No Cash for Car Dealers' Clunkers

End of federal program may be near

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    NEWSLETTERS

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    Two-thirds of the nation’s car dealers have not been paid yet for the clunkers they have accepted, according to one survey.

    Dealers who continue to accept "Cash for Clunkers" deals face a growing risk that that they will not be reimbursed, the National Auto Dealers Association said Wednesday.

    Dealers are paying customers up to $4,500 for clunker trade-ins with a promise that the federal government will reimburse them from a $3 billion fund. But an Automobile News survey found two-thirds of the nation's car dealers have not been paid yet for the clunkers they have accepted.

    Dealers Still Waiting for Clunkers Cash

    [DFW] Dealers Still Waiting for Clunkers Cash
    Dealers who continue to accept "Cash for Clunkers" deals face a growing risk that that they will not be reimbursed, a national group says. (Published Wednesday, Aug 19, 2009)

    NADA chairman John McEleney called for an immediate suspension of the program, according to the trade industry publication Automobile News.

    "It is difficult, if not impossible, to predict the burn rate of available funds," NADA spokesman Charles Cyrill said in a written statement.

    The program was intended to quickly revive the automobile industry and remove higher pollution, gas guzzling vehicles from the road.

    "This has been a very challenging year, financially," said Drew Campbell, of the Dallas New Car Dealers Association.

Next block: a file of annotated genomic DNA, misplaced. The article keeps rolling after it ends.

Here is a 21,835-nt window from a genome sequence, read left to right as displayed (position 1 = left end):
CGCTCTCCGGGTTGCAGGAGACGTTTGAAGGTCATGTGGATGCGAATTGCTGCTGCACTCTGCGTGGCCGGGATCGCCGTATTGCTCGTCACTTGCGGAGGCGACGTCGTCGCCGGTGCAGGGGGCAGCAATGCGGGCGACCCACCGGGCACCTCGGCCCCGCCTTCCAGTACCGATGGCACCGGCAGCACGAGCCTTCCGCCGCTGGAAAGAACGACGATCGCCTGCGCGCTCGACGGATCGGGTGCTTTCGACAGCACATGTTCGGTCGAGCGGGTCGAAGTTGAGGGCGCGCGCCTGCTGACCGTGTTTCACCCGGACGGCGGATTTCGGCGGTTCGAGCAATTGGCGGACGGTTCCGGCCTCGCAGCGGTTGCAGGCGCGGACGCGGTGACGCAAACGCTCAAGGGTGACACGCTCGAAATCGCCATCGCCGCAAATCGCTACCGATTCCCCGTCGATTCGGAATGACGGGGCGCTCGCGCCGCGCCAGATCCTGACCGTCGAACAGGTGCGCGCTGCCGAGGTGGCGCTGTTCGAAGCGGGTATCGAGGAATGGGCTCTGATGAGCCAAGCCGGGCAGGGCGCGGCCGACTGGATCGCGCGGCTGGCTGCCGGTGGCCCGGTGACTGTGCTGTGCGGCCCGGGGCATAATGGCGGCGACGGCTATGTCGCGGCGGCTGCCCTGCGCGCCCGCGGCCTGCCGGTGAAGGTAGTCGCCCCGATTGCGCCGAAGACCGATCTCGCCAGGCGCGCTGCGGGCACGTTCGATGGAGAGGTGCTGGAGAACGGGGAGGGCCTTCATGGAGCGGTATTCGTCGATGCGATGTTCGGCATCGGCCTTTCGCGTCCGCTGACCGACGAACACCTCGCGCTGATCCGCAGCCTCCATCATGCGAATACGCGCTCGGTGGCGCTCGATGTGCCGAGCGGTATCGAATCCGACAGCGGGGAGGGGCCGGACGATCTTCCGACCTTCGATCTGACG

He said very few North Texas dealers have received reimbursement.

    "It's very frustrating," Campbell said.

    Don Herring Jr. runs Don Herring Mitsubishi on Airport Freeway in Irving. Nearly a month after the program began, his store has accepted nine clunkers on pending applications for government money.

    "The computers weren't set up to handle the traffic," he said. "They didn't have the manpower to process the applications. We are very hopeful we will start seeing money, but as of yet we have not seen any."

    Herring said the program has been a mixed blessing in solving the oversupply of new cars on his lot.

    "Eight months ago the factory would call. I'd say, 'Stop calling me, go away.' Now I'm calling them every day, saying, 'Can't you give me something? I don't care what the color is or what the package is, just get me some cars.'"

    Campbell said the reimbursement issue is not the customers' problem.

    "They've traded their clunker in, they're in their new car, and there's no problems as far as they're concerned," he said.

    Campbell said he is optimistic the government will follow through on promises to solve the dealers' problem.

    "They have a lot at stake in terms of developing trust and being seen as being able to make something like this work, because of course, Congress has bigger ambitions than Cash for Clunkers," he said.